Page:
Desperate Hours: The Nihilistic Genius Of French Noir Classe Tous Risques


A generational culture clash between the old and new wave in this French crime masterpiece.

Unfairly dismissed at the time of release in 1960 – critics looking unfavourably on the ‘old fashioned’ style in comparison to the New Wave antics of Jean Luc Godard – Classe Tous Risques has subsequently been reassessed and hailed a masterpiece, which is certainly closer to the truth. It’s hard to see why anyone wouldn’t recognise the qualities of the film in the first place, unless they were so dazzled by the new and exciting that they adopted some sort of punk rock, Year Zero approach to cinema.

This is, effectively, French noir – perhaps a little outside the film noir traditions, but still essentially sticking to the format, with its lead character caught in a downward spiral that he is unable to escape from. In this case, it’s Abel Davos (Lino Ventura), a gangster who has spent a decade on the run in Italy, avoiding the death penalty that awaits him in France. But with the police finally closing in, he decides a return to France is the only option. He attempts to finances this in the only way he knows – through violent robbery. This results in a police chase and Davos and his accomplice fleeing towards France, meeting his wife and kids midway. But a shoot out leaves both his wife and his partner dead, and Davos having to turn to former colleagues for help both in escaping and ensuring his two boys have a safe future. Unfortunately, his old associates are rather reluctant to become involved in what is an increasingly dangerous situation, and so send a stranger, Stark (Jean-Paul Belmondo) to collect him. For Davos, this is an outrageous betrayal by the men who he has helped in the past, and so once his kids are in a place of safety, he begins to exact his revenge against his old friends, while all the time being forced into smaller and smaller hiding places as the police relentlessly close in.

Classe Tous Risques is a film about desperation – Davos’ need to avoid capture while at the same time doing the right thing by his family, even if one of those needs will inevitably interfere with the other. Davos is a man who is no longer free – he might not be in a prison cell awaiting execution, but he’s unquestionably trapped, by his past, his family and his need to even the score with those he feels have betrayed him, even though by doing so he is making his eventual escape all the more unlikely. As he hides out in tiny rooms that have the feel of prison cells, constantly on the move, this is a man who is doomed the moment we meet him. He is a tragic figure, but not an especially sympathetic one – this is a nightmare of his own making, for actions that took place before the film begins and for those he carries out during the narrative. This is not, by any means, a nice man, and you understand why those former friends – now looking for a quiet, relatively straight life – are reluctant to be involved with him anymore. His temper, his murderous rages and his lust for vengeance – not to mention his violent criminal activity – ensure that he is not someone that we should feel any sympathy for.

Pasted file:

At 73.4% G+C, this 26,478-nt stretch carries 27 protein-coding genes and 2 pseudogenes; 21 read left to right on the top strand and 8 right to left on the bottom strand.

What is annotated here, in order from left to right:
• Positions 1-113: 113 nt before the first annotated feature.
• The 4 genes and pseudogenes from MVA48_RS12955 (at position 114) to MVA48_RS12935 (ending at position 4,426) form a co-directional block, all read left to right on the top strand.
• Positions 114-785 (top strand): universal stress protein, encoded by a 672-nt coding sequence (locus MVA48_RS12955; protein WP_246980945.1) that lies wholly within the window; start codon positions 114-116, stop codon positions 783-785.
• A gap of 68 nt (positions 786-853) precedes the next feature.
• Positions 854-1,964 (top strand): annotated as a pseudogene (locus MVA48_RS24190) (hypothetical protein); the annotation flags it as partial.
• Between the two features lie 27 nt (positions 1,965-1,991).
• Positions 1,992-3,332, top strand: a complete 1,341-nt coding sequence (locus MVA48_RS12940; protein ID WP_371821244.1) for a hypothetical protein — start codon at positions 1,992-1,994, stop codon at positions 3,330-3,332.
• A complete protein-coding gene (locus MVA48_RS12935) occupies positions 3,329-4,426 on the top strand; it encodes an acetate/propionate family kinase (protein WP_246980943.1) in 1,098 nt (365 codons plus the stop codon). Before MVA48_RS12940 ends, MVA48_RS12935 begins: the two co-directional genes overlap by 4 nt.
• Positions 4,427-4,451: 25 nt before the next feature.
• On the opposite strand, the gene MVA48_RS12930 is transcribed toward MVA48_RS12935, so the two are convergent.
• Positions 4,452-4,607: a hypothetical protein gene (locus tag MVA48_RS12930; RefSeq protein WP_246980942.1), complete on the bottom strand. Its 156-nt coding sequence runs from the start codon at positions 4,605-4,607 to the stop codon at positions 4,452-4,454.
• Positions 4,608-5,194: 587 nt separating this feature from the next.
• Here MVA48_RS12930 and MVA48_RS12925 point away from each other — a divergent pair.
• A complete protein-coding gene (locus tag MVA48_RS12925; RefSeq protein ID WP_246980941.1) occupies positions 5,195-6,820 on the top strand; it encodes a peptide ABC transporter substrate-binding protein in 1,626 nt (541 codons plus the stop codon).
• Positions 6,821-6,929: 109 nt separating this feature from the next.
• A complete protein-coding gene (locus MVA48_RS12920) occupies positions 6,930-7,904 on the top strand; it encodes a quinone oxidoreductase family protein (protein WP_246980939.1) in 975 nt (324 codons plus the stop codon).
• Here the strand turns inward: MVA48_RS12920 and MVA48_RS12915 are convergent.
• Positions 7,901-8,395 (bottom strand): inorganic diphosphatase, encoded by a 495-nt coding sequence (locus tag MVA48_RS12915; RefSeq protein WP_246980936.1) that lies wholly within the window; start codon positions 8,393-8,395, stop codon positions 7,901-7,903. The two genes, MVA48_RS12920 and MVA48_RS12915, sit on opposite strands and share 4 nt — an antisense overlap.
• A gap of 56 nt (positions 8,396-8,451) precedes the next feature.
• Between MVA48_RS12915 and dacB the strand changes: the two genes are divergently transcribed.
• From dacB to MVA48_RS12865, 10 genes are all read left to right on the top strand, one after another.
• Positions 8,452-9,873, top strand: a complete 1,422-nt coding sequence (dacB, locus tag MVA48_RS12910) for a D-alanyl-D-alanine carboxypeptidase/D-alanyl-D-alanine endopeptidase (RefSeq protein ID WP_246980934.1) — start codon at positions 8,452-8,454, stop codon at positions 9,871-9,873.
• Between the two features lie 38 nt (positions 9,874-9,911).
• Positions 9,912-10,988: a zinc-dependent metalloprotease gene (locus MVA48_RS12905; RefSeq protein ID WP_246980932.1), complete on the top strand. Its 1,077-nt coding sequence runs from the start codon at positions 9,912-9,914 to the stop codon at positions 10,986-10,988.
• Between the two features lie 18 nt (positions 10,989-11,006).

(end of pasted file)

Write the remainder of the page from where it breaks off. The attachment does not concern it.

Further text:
That we do is mainly down to Ventura. Perfectly cast, he has the look of a man who has seen his fair share of violence, and he plays the character with a coldness and barely controlled aggression. Yet beneath this, we can still sense a certain vulnerability. He gives Davos a tragic air and in doing so makes us believe that this man really would risk all for his kids. Even monsters have loved ones, after all. Few actors manage to be both physically imposing and emotionally frail convincingly, but this is a magnificent performance.

Jean-Paul Belmondo – who made A Bout de Souffle the same year – is more laconic and laid back, a chilled-out criminal who is not on Davos’ level, but becomes the only person he has left to turn to. There’s an interesting relationship between him and Liliane (Sandra Milo), a girl he first rescues when he sees her being assaulted at a roadside as he smuggles Davos to Paris. You wonder if she will be the saving of him, or he will be the corrupting of her, especially with the mostly unrepentant gangland boss looming over them. But their relationship possibly hints at the redemption and salvation that Davos will be denied.

Written by José Giovanni, a real-life criminal who penned his numerous novels from his prison cell and based them on stories told to him by fellow convicts, the film is directed in a clean, dramatic but unfussy manner by Claude Sautet. You can almost understand why critics enamoured by the New Wave would be dismissive of this, but the sharp, no-nonsense style is exactly what the film needs. The opening act is non-stop drama, action and tension that is the equal of any thriller you can think of, and every few minutes, there’s an interesting visual, a dramatic moment that makes you realise that this is something special.

This is a perfect crime drama – solid, unpretentious commercial movie-making that nevertheless manages to be more than the sum of its parts. As both a gangster film and a classic slice of French cinema, it’s unmissable.

DAVID FLINT

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